Photo credit, Barbara Nitke (CPJ)
Journalists honored at CPJ’s annual award ceremony
Egyptian satirist Bassem Youssef was among four journalists who received CPJ’s 2013 International Press Freedom Award on November 26. Youssef has used humor to report on and criticize government failures to improve the economy and public services, and its efforts to suppress opinion. In November, Youssef’s show was suspended.
“Freedom of expression is not a privilege; it is a universal right,” Youssef told the crowd gathered at New York’s Waldorf-Astoria hotel. “Now, you don’t have to be a journalist or a reporter. You can just be an ordinary citizen with a camera and a YouTube channel. This is how we started. I don’t know how this will end. … But at least this is how we started.”
CPJ also awarded Janet Hinostroza, a leading TV reporter in Ecuador, who has continued to work despite threats to her and her family; Nedim Şener, who faces up to 15 years in jail on terrorism charges because of his reporting; and Vietnamese blogger Nguyen Van Hai, who was not present at the ceremony because he is serving a 12-year prison sentence for “conducting propaganda” against the state.
Thanks to Dan Doctoroff, chief executive officer and president of Bloomberg, who chaired the ceremony, the dinner raised a record $1.65 million for CPJ’s worldwide press freedom advocacy. Many of the distinguished guests at the event also pledged support during a special appeal at the end of the night. Those funds were matched by the John S. and James L. Knight Foundation, contributing another $200,000.
Norman Pearlstine, executive vice president and chief content officer of Time Inc., presented Paul Steiger, founding editor-in-chief of ProPublica and former managing editor of The Wall Street Journal, with the Burton Benjamin Memorial Award for his lifetime commitment to press freedom.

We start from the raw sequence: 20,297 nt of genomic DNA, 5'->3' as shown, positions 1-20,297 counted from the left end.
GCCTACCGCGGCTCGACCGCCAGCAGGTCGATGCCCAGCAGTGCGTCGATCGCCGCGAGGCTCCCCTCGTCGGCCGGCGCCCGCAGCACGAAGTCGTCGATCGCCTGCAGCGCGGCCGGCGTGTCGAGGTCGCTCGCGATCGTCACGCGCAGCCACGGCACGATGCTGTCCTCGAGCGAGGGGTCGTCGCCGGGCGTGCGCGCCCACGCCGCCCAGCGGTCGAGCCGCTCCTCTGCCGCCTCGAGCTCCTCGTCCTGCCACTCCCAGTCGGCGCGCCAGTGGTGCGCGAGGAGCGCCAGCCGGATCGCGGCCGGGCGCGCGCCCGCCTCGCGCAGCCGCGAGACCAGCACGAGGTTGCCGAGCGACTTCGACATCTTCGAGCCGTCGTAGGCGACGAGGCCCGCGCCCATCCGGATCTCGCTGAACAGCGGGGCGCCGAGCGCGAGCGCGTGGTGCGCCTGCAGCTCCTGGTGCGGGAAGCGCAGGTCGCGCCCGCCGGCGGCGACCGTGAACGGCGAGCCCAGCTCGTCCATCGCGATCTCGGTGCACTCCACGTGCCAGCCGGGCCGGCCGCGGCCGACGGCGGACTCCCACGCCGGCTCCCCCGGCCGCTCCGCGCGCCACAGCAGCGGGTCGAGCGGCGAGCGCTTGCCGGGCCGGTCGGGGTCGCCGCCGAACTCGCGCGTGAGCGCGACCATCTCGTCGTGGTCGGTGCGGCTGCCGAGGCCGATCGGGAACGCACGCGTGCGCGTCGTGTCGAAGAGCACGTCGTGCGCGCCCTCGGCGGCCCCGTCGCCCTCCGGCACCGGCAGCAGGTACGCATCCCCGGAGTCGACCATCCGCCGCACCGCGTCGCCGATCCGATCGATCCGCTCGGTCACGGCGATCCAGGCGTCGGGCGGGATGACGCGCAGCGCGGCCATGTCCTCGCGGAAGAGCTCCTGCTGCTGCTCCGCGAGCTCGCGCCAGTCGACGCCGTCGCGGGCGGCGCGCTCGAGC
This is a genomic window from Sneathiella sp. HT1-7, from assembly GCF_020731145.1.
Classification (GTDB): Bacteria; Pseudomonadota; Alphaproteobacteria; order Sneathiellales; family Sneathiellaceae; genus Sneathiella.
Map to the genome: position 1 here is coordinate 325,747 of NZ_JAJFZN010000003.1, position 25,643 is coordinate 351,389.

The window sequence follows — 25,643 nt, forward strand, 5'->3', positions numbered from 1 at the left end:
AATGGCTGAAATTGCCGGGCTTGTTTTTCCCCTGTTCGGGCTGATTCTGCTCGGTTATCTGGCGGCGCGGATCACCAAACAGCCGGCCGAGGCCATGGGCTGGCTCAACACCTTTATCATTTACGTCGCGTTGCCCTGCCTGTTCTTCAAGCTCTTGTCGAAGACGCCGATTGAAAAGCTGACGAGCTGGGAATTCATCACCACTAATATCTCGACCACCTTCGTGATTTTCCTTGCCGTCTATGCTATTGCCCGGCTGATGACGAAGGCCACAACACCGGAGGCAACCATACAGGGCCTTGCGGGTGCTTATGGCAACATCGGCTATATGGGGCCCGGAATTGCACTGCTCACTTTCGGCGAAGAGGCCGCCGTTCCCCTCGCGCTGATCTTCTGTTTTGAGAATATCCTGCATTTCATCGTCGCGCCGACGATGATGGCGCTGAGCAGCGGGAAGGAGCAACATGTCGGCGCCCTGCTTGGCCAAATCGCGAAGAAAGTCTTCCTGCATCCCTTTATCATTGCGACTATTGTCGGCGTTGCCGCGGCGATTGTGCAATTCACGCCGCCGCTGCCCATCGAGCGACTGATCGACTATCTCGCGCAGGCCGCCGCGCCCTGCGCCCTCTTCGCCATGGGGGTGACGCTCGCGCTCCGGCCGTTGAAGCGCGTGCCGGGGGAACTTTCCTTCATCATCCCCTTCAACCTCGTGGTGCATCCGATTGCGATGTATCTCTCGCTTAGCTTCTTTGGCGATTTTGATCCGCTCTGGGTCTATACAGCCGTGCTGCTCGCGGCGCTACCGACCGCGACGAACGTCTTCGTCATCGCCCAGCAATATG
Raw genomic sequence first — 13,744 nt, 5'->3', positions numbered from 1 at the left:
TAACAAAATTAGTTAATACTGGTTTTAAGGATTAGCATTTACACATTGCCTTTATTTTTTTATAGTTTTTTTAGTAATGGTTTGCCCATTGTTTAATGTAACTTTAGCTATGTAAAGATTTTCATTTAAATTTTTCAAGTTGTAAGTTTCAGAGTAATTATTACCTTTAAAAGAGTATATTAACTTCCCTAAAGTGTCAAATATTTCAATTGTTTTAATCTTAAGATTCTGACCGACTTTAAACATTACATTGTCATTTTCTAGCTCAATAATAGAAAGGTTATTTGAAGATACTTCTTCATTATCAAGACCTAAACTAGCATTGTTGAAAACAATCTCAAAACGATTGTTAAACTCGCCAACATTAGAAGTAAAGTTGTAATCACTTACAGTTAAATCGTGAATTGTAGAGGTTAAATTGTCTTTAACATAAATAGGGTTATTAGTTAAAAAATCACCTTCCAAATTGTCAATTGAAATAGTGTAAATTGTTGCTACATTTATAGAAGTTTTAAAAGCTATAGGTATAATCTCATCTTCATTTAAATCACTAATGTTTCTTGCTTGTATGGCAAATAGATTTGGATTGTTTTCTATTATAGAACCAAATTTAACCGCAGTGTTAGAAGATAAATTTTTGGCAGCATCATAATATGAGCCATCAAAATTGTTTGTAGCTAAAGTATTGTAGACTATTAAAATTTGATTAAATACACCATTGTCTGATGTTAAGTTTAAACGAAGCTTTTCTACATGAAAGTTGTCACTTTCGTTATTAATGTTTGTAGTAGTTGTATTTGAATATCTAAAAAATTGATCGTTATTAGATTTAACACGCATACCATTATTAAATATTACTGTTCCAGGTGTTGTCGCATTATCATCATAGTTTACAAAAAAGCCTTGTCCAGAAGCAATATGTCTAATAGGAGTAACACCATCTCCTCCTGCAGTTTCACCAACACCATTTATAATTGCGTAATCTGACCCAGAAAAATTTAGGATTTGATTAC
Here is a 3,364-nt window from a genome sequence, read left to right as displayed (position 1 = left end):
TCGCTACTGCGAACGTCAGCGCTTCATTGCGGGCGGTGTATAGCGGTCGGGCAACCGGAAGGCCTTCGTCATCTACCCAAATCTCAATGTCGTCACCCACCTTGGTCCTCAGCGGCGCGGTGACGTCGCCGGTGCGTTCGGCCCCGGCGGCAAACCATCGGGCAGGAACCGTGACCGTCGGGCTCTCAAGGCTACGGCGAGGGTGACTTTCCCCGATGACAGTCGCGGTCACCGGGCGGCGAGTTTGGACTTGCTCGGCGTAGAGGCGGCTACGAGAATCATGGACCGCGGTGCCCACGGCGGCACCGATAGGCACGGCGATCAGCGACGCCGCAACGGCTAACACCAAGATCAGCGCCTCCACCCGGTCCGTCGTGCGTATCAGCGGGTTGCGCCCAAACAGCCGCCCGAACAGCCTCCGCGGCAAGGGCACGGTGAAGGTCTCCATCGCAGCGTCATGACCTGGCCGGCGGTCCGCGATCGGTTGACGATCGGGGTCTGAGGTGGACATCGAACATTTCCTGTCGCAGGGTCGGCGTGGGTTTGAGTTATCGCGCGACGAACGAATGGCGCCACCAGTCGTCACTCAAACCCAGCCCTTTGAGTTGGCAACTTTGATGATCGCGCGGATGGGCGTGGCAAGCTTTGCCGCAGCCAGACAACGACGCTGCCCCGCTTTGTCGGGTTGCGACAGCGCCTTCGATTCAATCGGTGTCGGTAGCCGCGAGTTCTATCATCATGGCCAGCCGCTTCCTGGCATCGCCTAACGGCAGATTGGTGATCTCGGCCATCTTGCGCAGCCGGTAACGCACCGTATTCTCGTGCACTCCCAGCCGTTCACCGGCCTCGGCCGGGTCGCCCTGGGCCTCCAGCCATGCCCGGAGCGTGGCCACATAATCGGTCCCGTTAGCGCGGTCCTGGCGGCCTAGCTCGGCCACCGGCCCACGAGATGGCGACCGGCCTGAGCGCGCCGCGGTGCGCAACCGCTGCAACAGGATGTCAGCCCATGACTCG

Global appeal for a jailed journalist
A petition calling for the release of jailed Vietnamese blogger, Nguyen Van Hai has attracted more than 8,000 signatures online. Hundreds of guests at CPJ’s International Press Freedom Awards ceremony on November 26 also signed their names to cards calling for Hai’s release.
CPJ will submit the petition to the Vietnamese government in early 2014, along with the message that journalists around the world should not be silenced or subject to reprisal. Click here to add your name to the petition.
Hai, a blogger who also goes by “Dieu Cay,” was sentenced in 2012 to 12 years in prison and five years of house arrest for “conducting propaganda” against the state. His blog posts touched on politically sensitive issues, including government corruption and protests against China, which disputes Vietnam’s claim to nearby maritime territories. He has endured solitary confinement and waged a hunger strike.
CPJ will continue to advocate for Hai’s release. We look forward to honoring him with the award in person.
Journalist released on bail in India
On November 12, Lingaram Kodopi, an Indian journalist, was released on bail after almost two years in prison. He faces charges of sedition, waging war against the state, and criminal conspiracy after being accused of being a Maoist associate, according to news reports. Kodopi has consistently denied the allegations and said he has been targeted because of his work exposing police wrongdoing.
“Jailing Lingaram Kodopi for more than two years was a travesty of justice,” said CPJ Asia Program Coordinator Bob Dietz. “We welcome the Indian Supreme Court’s small but significant step allowing Lingaram Kodopi to be released on bail. CPJ will continue advocating on his behalf.”
CPJ makes Sri Lanka trend on Twitter
Ahead of the Commonwealth Heads of Government Meeting (CHOGM) that was being hosted in Colombo, CPJ launched a Thunderclap campaign to draw attention to Sri Lanka’s abysmal press freedom record, which includes the detention of two international journalists in November.
After CPJ’s campaign was launched, U.K. Prime Minister David Cameron visited Sri Lankan journalists and also brought up the need for an international investigation into human rights abuses during his meeting with Sri Lankan President Mahinda Rajapaksa. Rajapaksa rejected the calls.